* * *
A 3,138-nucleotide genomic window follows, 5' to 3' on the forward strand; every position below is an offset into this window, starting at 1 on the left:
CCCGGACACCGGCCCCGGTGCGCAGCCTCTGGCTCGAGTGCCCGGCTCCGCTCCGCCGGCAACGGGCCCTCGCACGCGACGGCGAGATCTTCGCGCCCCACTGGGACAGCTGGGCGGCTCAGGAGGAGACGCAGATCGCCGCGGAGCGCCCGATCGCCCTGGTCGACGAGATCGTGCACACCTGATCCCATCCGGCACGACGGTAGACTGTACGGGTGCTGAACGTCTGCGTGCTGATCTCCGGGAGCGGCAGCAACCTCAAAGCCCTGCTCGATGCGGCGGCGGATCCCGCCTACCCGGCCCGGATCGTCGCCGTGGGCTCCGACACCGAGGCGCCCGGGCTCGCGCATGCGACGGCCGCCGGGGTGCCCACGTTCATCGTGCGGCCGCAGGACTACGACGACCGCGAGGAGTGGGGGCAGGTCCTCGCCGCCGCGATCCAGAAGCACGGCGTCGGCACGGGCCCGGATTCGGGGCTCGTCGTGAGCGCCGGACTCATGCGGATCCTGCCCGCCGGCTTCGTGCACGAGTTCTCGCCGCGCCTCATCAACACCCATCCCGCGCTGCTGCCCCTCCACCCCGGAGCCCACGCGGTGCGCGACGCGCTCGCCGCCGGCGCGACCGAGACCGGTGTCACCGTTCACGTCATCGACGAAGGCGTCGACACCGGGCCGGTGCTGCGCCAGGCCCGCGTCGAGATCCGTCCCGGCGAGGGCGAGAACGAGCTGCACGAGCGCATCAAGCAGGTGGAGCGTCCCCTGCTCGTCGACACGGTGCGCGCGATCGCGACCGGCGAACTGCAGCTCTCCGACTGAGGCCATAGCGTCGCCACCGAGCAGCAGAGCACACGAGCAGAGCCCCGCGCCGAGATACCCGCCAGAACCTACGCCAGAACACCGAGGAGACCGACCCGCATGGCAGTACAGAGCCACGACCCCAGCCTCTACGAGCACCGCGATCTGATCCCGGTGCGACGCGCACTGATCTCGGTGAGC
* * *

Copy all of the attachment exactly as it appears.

A 3,138-nucleotide genomic window follows, 5' to 3' on the forward strand; every position below is an offset into this window, starting at 1 on the left:
CCCGGACACCGGCCCCGGTGCGCAGCCTCTGGCTCGAGTGCCCGGCTCCGCTCCGCCGGCAACGGGCCCTCGCACGCGACGGCGAGATCTTCGCGCCCCACTGGGACAGCTGGGCGGCTCAGGAGGAGACGCAGATCGCCGCGGAGCGCCCGATCGCCCTGGTCGACGAGATCGTGCACACCTGATCCCATCCGGCACGACGGTAGACTGTACGGGTGCTGAACGTCTGCGTGCTGATCTCCGGGAGCGGCAGCAACCTCAAAGCCCTGCTCGATGCGGCGGCGGATCCCGCCTACCCGGCCCGGATCGTCGCCGTGGGCTCCGACACCGAGGCGCCCGGGCTCGCGCATGCGACGGCCGCCGGGGTGCCCACGTTCATCGTGCGGCCGCAGGACTACGACGACCGCGAGGAGTGGGGGCAGGTCCTCGCCGCCGCGATCCAGAAGCACGGCGTCGGCACGGGCCCGGATTCGGGGCTCGTCGTGAGCGCCGGACTCATGCGGATCCTGCCCGCCGGCTTCGTGCACGAGTTCTCGCCGCGCCTCATCAACACCCATCCCGCGCTGCTGCCCCTCCACCCCGGAGCCCACGCGGTGCGCGACGCGCTCGCCGCCGGCGCGACCGAGACCGGTGTCACCGTTCACGTCATCGACGAAGGCGTCGACACCGGGCCGGTGCTGCGCCAGGCCCGCGTCGAGATCCGTCCCGGCGAGGGCGAGAACGAGCTGCACGAGCGCATCAAGCAGGTGGAGCGTCCCCTGCTCGTCGACACGGTGCGCGCGATCGCGACCGGCGAACTGCAGCTCTCCGACTGAGGCCATAGCGTCGCCACCGAGCAGCAGAGCACACGAGCAGAGCCCCGCGCCGAGATACCCGCCAGAACCTACGCCAGAACACCGAGGAGACCGACCCGCATGGCAGTACAGAGCCACGACCCCAGCCTCTACGAGCACCGCGATCTGATCCCGGTGCGACGCGCACTGATCTCGGTGAGC